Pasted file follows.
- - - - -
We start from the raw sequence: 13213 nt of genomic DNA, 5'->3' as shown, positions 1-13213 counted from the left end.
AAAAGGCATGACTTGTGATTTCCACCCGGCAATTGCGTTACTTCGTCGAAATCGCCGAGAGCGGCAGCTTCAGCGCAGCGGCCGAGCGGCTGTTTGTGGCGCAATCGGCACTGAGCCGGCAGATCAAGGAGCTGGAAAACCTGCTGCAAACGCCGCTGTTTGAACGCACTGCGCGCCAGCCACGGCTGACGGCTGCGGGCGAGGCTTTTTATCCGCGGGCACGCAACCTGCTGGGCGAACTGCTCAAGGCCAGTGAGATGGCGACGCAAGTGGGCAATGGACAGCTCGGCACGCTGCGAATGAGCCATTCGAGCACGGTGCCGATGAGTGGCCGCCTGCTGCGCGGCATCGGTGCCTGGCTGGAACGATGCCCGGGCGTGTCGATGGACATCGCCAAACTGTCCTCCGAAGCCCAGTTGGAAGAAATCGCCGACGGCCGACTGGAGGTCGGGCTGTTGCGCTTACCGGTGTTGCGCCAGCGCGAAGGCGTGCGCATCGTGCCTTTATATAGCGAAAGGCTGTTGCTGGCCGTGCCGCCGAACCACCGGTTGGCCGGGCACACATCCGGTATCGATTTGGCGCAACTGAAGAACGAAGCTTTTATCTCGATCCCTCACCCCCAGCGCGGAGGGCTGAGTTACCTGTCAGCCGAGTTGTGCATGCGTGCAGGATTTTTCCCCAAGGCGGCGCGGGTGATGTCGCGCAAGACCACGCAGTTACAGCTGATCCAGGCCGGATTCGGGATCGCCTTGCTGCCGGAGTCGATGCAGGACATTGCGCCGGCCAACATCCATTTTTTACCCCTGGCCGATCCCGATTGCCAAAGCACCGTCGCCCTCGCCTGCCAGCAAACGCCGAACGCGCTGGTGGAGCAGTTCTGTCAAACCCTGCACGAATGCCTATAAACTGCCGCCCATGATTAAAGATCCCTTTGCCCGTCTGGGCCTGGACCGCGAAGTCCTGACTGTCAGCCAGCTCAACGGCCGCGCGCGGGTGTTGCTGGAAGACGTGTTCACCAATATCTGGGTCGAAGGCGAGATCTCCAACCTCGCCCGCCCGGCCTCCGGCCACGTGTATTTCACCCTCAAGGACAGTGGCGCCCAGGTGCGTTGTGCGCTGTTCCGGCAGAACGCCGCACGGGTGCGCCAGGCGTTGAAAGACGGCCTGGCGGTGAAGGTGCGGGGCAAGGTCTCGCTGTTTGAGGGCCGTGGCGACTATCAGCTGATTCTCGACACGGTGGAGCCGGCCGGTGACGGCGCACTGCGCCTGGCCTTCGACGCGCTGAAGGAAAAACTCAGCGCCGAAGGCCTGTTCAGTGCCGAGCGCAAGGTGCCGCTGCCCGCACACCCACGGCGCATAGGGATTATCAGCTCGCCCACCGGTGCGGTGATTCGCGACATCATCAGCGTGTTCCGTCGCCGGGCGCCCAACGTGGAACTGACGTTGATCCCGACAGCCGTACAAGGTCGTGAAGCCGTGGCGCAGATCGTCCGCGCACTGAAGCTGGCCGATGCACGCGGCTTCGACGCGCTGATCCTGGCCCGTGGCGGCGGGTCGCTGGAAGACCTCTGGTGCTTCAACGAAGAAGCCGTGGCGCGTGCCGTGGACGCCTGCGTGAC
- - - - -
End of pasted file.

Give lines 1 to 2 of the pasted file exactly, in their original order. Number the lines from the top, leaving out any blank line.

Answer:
We start from the raw sequence: 13213 nt of genomic DNA, 5'->3' as shown, positions 1-13213 counted from the left end.
AAAAGGCATGACTTGTGATTTCCACCCGGCAATTGCGTTACTTCGTCGAAATCGCCGAGAGCGGCAGCTTCAGCGCAGCGGCCGAGCGGCTGTTTGTGGCGCAATCGGCACTGAGCCGGCAGATCAAGGAGCTGGAAAACCTGCTGCAAACGCCGCTGTTTGAACGCACTGCGCGCCAGCCACGGCTGACGGCTGCGGGCGAGGCTTTTTATCCGCGGGCACGCAACCTGCTGGGCGAACTGCTCAAGGCCAGTGAGATGGCGACGCAAGTGGGCAATGGACAGCTCGGCACGCTGCGAATGAGCCATTCGAGCACGGTGCCGATGAGTGGCCGCCTGCTGCGCGGCATCGGTGCCTGGCTGGAACGATGCCCGGGCGTGTCGATGGACATCGCCAAACTGTCCTCCGAAGCCCAGTTGGAAGAAATCGCCGACGGCCGACTGGAGGTCGGGCTGTTGCGCTTACCGGTGTTGCGCCAGCGCGAAGGCGTGCGCATCGTGCCTTTATATAGCGAAAGGCTGTTGCTGGCCGTGCCGCCGAACCACCGGTTGGCCGGGCACACATCCGGTATCGATTTGGCGCAACTGAAGAACGAAGCTTTTATCTCGATCCCTCACCCCCAGCGCGGAGGGCTGAGTTACCTGTCAGCCGAGTTGTGCATGCGTGCAGGATTTTTCCCCAAGGCGGCGCGGGTGATGTCGCGCAAGACCACGCAGTTACAGCTGATCCAGGCCGGATTCGGGATCGCCTTGCTGCCGGAGTCGATGCAGGACATTGCGCCGGCCAACATCCATTTTTTACCCCTGGCCGATCCCGATTGCCAAAGCACCGTCGCCCTCGCCTGCCAGCAAACGCCGAACGCGCTGGTGGAGCAGTTCTGTCAAACCCTGCACGAATGCCTATAAACTGCCGCCCATGATTAAAGATCCCTTTGCCCGTCTGGGCCTGGACCGCGAAGTCCTGACTGTCAGCCAGCTCAACGGCCGCGCGCGGGTGTTGCTGGAAGACGTGTTCACCAATATCTGGGTCGAAGGCGAGATCTCCAACCTCGCCCGCCCGGCCTCCGGCCACGTGTATTTCACCCTCAAGGACAGTGGCGCCCAGGTGCGTTGTGCGCTGTTCCGGCAGAACGCCGCACGGGTGCGCCAGGCGTTGAAAGACGGCCTGGCGGTGAAGGTGCGGGGCAAGGTCTCGCTGTTTGAGGGCCGTGGCGACTATCAGCTGATTCTCGACACGGTGGAGCCGGCCGGTGACGGCGCACTGCGCCTGGCCTTCGACGCGCTGAAGGAAAAACTCAGCGCCGAAGGCCTGTTCAGTGCCGAGCGCAAGGTGCCGCTGCCCGCACACCCACGGCGCATAGGGATTATCAGCTCGCCCACCGGTGCGGTGATTCGCGACATCATCAGCGTGTTCCGTCGCCGGGCGCCCAACGTGGAACTGACGTTGATCCCGACAGCCGTACAAGGTCGTGAAGCCGTGGCGCAGATCGTCCGCGCACTGAAGCTGGCCGATGCACGCGGCTTCGACGCGCTGATCCTGGCCCGTGGCGGCGGGTCGCTGGAAGACCTCTGGTGCTTCAACGAAGAAGCCGTGGCGCGTGCCGTGGACGCCTGCGTGAC